What a difference a year makes. As I write this, the price of gasoline is ranging from $3.70 to well over $4 in some states. Last year, when I delivered the CRM Evolution keynote, gas cost at least 80 cents less, according to the people who track prices. Part of my keynote focused on the effect that high transportation costs will have on expanded CRM deployments as well as the modules that make them up.
High transportation costs still will drive companies to adopt all kinds of front-office technologies that reduce the need to travel. CRM is the logical place for those applications just as it has become home to social media, analytics, and a variety of marketing and sales enablement solutions.
The global economy is predicated on low-cost energy and transportation and depends on low-cost raw materials. Petroleum is often both a fuel and a feedstock for everything from the rubber in elastic waistbands to the fertilizer that grows our crops.
So, high fuel prices are disruptive, and companies will use this moment to gain an advantage. Those that buy solutions that reduce travel costs will be big winners, and so will the vendors of those solutions. The last decade has seen the growth of numerous front-office solutions that provide the added benefit of reducing the need to travel.
For example, unified communications systems (UCS) may be next on the CRM shopping list. They bring together calendars, voice, mobile, chat, and live video. Initially many vendors have positioned their solutions as ways to help lower the cost of communications and to accelerate business, because the solution type uses cheap Internet bandwidth instead of relatively expensive phone networks. But embedding UCS in front-office systems and business processes can help companies avoid some travel and deliver more effective services as well.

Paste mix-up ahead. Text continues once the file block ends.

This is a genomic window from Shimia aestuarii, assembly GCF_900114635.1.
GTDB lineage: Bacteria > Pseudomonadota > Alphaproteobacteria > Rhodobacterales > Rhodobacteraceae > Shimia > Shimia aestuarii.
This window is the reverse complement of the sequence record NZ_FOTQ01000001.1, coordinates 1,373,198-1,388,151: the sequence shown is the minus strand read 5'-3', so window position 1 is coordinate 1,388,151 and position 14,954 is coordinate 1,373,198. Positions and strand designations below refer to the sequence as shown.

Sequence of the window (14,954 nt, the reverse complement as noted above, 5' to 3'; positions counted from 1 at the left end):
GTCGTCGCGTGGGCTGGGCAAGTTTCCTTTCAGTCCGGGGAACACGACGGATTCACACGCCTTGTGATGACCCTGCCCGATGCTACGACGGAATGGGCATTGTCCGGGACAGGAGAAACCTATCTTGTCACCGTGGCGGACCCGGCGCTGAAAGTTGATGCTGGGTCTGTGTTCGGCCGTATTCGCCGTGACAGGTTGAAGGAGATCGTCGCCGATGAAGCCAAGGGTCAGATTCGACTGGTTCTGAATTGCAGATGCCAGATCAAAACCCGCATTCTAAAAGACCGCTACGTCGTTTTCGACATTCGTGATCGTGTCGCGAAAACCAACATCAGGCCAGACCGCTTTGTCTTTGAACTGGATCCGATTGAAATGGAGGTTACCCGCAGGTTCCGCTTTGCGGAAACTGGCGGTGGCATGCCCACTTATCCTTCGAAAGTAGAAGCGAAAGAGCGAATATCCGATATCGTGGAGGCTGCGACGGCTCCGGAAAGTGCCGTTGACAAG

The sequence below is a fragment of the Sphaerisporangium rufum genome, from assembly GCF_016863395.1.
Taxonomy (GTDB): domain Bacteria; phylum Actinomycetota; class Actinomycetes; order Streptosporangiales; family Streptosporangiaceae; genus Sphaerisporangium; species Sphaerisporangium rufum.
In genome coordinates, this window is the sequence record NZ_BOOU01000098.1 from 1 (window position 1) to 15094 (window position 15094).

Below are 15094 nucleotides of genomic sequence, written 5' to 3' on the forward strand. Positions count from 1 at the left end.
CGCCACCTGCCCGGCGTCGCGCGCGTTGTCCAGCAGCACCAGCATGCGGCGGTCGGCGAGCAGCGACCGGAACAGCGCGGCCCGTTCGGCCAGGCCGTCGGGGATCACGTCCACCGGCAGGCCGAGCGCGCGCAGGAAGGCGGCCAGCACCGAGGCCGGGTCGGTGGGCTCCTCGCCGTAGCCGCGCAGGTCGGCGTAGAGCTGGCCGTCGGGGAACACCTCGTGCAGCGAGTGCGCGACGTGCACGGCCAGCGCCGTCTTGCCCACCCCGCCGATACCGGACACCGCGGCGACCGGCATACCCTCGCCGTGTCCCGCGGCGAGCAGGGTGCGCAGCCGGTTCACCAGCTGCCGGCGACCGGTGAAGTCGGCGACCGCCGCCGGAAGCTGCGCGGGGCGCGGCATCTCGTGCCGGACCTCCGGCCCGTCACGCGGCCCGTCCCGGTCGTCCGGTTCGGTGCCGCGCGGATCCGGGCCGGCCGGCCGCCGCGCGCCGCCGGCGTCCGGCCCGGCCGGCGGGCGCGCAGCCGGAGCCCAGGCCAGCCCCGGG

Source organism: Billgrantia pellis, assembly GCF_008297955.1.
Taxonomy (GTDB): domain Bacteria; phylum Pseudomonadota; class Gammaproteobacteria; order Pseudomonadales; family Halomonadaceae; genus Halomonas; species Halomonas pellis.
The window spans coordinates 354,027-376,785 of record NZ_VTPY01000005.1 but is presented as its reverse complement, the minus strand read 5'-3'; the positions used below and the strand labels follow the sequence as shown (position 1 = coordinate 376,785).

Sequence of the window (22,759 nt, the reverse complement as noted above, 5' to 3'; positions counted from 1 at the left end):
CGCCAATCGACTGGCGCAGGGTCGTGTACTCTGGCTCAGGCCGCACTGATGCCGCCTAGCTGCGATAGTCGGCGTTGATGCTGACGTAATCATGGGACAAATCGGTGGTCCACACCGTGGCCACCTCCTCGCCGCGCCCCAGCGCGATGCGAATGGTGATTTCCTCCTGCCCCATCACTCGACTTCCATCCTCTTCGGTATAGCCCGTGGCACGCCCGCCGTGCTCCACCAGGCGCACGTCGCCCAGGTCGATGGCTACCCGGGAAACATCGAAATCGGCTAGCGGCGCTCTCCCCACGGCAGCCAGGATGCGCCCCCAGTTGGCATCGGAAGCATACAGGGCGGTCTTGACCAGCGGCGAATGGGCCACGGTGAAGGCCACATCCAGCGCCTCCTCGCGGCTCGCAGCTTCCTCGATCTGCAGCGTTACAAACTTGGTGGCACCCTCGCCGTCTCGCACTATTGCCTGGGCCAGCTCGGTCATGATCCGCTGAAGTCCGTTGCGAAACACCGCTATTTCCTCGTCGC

UCS is not a solution for every communication or transportation problem, and it doesn’t have to be. But it can drive significant improvement in top-line costs. That’s why CRM in the future will include UCS just as many systems now incorporate analytics and social media.
Then there’s the idea of Web conferences. We are all accustomed to attending conferences, which typically requires air travel and hotel stays. Those costs have to rise as the cost of fuel rises, and that poses a serious challenge for vendors that depend on conferences to educate their customers. That’s where Web conferences can be so valuable. They make it possible for people to give and receive information while avoiding the escalating cost of travel. For that reason, they have a big future in a world of $4 or $6 gasoline—and jet fuel.
Demographics play a role here, too. Fewer people are entering their most productive years, and less convention space is needed. In the past 10 years, many cities took the advice of consultants who encouraged them to build convention centers. But the sad reality is that many of them are operating at about 50 percent of capacity, well below the 70 percent that is considered optimal.
Those cities are having trouble paying their bondholders, and the situation will be compounded by high transportation costs. Entrepreneurs who can take advantage of changing demographics and new conferencing technologies will be the big winners. I don’t want to be a municipality that built a million-square-foot convention center on the assumption that the business will materialize. I am concerned that it won’t.
In the past decade, we’ve had ringside seats to multiple disruptions led in part by front-office technologies. Each time, the disruption was trumpeted by new technologies entering the space. CRM, on-demand computing, social media, and analytics all were disruptive and followed on the coattails of economic change. This time is no different, and that’s why I am bullish on UCS and conferencing.
Denis Pombriant, founder and managing principal of CRM market research firm and consultancy Beagle Research Group, has been writing about CRM since January 2000 and was the first analyst to specialize in on-demand computing. His 2004 white paper, “The New Garage,” laid out the blueprint for cloud computing. He can be reached via email (firstname.lastname@example.org) or on Twitter (@denispombriant).